Preparation Method:

Add the leaves to a pan, cover with water and boil half-covered for about 60 minutes. When ready, drain. Mix the peanut butter with 250ml water then transfer to a pan with the greens and bring to a boil. Season to taste then add enough water to cover.  Bring to a boil, reduce and simmer and cook, partially covered, until the water has reduced and the dish is almost dry. It can be served over plain rice, with funje, plantains, or boiled cassava. (Recipe from

Friday, October 14, 2011

Tackling Angola's Teacher Shortage

(The Guardian, Oct 13) The dusty playground around Primary School 200 is filled with children. It could be breaktime, except that everyone is sitting in attentive groups. Some pupils are gathered beneath trees; others bake in the heat under a long, shiny sheet of corrugated metal that looks like a bike shelter.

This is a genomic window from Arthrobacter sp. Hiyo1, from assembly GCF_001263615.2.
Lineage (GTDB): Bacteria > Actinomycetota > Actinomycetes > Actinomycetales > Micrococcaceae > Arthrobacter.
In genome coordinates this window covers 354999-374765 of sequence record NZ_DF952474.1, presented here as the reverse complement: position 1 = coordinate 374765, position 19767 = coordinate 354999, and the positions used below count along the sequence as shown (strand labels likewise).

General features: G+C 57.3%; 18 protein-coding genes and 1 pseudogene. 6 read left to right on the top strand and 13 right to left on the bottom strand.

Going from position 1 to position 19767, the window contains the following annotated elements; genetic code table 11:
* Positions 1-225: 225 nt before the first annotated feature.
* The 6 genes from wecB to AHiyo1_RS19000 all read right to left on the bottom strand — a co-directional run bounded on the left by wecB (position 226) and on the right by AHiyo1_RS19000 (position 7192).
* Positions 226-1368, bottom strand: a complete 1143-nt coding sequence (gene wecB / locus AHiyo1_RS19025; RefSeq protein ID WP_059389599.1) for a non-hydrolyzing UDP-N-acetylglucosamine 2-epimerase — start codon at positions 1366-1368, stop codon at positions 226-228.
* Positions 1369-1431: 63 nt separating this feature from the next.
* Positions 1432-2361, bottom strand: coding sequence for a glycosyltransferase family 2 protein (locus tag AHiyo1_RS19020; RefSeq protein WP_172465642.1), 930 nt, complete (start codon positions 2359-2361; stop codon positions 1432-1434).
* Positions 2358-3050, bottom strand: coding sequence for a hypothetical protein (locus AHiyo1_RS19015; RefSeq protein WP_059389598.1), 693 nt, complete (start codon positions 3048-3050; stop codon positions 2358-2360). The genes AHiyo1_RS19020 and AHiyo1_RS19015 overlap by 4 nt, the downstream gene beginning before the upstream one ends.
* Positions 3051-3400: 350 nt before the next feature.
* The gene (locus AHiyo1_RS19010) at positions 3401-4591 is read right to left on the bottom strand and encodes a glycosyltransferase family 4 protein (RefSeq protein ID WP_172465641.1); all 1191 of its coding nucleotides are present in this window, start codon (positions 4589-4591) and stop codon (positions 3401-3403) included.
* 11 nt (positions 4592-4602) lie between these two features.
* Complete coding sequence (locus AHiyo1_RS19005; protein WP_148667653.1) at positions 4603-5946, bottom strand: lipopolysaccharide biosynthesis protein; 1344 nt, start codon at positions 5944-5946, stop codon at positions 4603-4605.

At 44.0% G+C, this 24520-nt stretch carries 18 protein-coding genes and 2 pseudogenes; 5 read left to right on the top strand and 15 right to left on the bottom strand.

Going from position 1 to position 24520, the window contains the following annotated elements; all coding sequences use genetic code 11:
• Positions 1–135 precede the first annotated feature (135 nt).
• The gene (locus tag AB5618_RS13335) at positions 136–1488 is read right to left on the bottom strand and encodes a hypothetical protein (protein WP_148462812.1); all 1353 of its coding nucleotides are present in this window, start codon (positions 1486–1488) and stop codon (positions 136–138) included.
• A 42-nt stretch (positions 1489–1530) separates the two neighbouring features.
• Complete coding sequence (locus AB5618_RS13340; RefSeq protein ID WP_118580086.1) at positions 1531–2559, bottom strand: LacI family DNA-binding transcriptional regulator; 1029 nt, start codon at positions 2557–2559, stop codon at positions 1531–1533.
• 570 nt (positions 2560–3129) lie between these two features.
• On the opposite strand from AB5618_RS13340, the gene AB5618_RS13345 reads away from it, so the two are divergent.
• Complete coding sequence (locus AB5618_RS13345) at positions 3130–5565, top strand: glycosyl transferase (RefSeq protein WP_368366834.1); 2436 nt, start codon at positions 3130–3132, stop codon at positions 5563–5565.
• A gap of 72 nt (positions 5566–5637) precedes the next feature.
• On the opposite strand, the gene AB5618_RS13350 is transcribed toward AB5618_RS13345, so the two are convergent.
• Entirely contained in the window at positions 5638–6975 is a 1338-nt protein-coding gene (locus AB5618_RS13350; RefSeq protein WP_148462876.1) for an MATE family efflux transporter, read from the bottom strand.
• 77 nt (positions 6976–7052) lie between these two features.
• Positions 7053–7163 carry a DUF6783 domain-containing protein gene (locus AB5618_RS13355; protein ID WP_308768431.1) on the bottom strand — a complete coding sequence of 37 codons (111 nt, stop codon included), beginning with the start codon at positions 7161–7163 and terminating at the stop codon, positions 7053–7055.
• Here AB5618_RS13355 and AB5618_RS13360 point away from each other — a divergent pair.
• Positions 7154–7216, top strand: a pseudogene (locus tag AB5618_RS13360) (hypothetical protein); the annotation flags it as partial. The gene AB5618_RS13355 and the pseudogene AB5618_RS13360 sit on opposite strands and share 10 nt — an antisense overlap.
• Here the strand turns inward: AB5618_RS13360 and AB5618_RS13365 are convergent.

In her job as a teacher-training co-ordinator in Huíla province, 43-year-old nun, Sister Cecília Kuyela witnesses school overcrowding every day. Primary School 200, which serves the poor area of João de Almeida, has 7,348 pupils for 138 teachers and eight permanent classrooms. At peak periods, classes are held in the street. But that is the least of Sister Cecília's worries.

Amid the hum of singing and recitation, 33-year-old teacher Rosa Florinda is drawing on a blackboard. "She is teaching her second-graders to tell the time,'' says Sister Cecília. "She has drawn clock faces on the board but that is not going to work. These children do not have watches. Neither, probably, do their parents. She needs to do things differently,'' she says.
Outdated teaching methods are only a fragment of Angola's education challenges. When the country's 27-year civil war ended nine years ago, its education system faced a standing start. Millions of people had moved into cities and provincial towns. The schools that were still functioning in 2002 had been built before independence in 1975 to cater essentially for the children of Portuguese settlers. The curriculum had scarcely evolved beyond some Soviet-influenced tinkering. Teacher training had stopped.